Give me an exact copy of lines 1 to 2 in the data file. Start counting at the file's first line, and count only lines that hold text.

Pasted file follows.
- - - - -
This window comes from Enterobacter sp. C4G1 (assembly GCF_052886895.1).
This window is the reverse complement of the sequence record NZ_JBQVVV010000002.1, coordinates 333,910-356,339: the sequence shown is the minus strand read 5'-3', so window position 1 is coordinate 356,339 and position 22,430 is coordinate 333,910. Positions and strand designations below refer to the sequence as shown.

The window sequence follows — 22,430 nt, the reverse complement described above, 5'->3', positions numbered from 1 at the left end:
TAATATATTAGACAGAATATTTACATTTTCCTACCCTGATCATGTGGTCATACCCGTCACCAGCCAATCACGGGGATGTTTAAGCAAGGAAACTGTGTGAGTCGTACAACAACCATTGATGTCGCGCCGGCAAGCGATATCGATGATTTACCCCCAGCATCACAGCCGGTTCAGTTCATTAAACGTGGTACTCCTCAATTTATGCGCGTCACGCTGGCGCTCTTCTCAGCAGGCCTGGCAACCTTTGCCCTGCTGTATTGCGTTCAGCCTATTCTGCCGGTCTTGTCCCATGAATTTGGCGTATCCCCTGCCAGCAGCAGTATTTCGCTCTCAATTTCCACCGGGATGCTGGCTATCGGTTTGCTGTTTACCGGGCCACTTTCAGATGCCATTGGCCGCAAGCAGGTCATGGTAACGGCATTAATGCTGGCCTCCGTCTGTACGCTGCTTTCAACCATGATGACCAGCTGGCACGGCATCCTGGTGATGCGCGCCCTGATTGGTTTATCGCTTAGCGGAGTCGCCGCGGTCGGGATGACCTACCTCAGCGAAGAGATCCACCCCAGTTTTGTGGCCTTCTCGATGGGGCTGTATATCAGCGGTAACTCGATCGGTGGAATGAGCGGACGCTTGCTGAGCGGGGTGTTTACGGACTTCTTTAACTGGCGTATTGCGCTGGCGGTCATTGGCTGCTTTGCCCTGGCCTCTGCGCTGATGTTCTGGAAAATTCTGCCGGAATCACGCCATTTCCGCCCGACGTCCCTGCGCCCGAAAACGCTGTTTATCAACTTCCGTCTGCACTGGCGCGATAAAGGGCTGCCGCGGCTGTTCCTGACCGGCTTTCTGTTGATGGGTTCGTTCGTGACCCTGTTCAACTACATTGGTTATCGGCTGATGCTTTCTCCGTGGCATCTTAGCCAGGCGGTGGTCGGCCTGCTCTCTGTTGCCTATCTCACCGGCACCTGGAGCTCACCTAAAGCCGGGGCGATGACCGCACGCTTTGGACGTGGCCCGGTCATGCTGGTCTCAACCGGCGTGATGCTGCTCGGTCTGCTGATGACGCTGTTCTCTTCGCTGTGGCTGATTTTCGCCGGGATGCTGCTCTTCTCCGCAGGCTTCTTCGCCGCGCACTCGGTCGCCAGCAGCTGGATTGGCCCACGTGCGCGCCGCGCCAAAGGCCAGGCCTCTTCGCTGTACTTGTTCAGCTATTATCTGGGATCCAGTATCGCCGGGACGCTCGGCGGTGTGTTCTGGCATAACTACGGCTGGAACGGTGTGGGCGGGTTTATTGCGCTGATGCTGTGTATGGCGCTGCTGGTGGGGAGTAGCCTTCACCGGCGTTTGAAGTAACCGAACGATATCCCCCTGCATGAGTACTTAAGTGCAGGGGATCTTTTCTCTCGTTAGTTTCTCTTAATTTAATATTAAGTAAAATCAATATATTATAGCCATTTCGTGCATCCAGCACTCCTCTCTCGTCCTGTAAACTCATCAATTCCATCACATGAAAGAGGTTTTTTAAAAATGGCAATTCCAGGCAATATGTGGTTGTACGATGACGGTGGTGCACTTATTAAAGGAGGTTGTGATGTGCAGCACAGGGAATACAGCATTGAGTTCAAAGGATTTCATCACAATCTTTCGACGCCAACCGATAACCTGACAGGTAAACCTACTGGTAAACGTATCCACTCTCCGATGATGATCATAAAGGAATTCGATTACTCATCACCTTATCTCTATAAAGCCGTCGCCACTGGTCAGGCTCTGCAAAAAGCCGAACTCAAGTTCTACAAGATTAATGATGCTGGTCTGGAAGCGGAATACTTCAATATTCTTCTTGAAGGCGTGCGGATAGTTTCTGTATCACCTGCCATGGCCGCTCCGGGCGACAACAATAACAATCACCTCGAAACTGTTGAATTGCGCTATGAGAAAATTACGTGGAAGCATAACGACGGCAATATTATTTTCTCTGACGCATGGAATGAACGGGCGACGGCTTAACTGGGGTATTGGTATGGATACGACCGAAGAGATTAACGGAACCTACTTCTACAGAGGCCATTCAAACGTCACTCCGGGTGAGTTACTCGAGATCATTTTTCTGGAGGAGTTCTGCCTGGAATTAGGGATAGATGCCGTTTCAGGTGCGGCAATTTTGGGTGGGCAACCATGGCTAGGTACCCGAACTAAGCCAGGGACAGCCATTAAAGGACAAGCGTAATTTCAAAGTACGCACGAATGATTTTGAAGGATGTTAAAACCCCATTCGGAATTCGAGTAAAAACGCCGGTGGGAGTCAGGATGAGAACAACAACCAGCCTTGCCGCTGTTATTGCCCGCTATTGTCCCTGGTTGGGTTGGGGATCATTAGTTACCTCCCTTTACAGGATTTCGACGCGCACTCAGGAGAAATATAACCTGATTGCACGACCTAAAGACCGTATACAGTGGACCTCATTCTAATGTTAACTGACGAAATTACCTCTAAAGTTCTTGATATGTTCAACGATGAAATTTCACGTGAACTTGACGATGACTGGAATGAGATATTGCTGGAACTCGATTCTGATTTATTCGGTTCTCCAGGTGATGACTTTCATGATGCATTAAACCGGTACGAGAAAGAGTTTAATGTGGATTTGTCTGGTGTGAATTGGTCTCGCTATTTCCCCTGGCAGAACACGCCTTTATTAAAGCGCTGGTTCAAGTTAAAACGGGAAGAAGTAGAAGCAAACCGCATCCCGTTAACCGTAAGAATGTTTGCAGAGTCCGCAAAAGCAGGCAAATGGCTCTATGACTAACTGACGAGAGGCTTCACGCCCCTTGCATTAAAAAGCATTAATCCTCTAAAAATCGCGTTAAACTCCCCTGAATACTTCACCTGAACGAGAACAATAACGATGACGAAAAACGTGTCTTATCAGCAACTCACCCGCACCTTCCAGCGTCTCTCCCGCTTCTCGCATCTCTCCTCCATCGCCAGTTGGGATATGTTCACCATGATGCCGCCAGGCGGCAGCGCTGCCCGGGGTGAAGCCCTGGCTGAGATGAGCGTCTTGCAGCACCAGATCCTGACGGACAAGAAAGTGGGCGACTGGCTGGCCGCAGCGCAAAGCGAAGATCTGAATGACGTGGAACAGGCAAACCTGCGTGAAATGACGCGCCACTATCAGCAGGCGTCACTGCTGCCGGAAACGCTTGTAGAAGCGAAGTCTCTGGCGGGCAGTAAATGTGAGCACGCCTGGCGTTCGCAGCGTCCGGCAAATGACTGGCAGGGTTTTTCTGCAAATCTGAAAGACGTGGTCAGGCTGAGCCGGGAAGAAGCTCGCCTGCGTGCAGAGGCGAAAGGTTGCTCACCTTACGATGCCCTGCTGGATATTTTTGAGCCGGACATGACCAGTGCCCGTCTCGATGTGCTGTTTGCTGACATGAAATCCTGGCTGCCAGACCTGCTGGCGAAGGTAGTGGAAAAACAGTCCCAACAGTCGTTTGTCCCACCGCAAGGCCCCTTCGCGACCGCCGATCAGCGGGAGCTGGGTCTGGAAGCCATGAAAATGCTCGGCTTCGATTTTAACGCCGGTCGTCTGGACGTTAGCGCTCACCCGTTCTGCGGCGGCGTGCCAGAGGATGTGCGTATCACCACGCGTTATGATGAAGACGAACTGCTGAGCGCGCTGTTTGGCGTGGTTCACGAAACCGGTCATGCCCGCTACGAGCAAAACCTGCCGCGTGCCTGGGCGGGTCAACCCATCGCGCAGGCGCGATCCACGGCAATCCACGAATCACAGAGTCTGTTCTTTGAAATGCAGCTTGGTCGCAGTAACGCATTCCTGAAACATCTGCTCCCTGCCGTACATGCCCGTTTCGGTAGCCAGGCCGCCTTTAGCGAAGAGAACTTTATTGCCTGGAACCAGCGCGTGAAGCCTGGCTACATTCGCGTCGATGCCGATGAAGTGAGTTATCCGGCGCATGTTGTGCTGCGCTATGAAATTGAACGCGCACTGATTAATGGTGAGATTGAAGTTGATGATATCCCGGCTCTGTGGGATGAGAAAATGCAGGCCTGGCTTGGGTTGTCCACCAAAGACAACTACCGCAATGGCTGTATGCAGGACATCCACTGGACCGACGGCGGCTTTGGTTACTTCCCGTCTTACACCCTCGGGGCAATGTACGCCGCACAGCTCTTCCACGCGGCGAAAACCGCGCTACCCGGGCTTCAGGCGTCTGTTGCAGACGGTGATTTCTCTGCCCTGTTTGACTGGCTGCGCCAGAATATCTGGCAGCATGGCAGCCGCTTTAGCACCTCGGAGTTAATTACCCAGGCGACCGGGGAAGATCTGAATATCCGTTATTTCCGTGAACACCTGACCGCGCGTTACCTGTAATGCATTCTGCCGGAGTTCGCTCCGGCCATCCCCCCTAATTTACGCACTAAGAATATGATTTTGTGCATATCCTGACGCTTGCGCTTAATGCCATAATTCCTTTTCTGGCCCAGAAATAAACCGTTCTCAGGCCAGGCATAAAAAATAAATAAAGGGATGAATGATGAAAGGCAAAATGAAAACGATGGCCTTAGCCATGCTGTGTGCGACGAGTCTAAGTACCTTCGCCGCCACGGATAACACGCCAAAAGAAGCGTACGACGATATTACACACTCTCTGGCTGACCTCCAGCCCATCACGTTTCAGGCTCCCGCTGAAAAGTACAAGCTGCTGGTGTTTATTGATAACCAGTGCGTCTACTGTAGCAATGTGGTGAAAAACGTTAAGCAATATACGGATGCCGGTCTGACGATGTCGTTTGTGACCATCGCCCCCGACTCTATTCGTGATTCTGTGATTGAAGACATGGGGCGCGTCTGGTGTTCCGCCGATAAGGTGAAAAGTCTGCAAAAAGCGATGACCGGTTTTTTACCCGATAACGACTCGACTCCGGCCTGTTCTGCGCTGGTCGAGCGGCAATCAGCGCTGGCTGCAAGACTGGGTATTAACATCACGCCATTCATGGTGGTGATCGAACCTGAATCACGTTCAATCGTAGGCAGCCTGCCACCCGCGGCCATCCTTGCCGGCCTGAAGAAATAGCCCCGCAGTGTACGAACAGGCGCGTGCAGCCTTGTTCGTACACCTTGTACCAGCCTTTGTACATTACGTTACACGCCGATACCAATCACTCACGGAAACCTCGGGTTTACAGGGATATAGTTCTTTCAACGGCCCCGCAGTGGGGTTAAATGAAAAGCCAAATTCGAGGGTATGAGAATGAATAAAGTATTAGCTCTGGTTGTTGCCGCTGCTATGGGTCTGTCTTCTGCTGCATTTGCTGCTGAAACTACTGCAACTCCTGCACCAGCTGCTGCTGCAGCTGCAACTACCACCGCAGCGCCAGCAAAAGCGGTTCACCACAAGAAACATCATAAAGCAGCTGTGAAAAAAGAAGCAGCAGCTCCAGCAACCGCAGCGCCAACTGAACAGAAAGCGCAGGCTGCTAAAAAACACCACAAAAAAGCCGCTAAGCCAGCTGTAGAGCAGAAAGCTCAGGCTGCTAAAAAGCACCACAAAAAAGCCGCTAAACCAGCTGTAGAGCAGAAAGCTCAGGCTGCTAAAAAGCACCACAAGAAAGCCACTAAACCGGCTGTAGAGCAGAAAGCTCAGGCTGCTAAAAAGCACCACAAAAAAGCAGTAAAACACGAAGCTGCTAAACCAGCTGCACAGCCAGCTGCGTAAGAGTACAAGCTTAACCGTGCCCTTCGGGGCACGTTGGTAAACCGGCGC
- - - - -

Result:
This window comes from Enterobacter sp. C4G1 (assembly GCF_052886895.1).
This window is the reverse complement of the sequence record NZ_JBQVVV010000002.1, coordinates 333,910-356,339: the sequence shown is the minus strand read 5'-3', so window position 1 is coordinate 356,339 and position 22,430 is coordinate 333,910. Positions and strand designations below refer to the sequence as shown.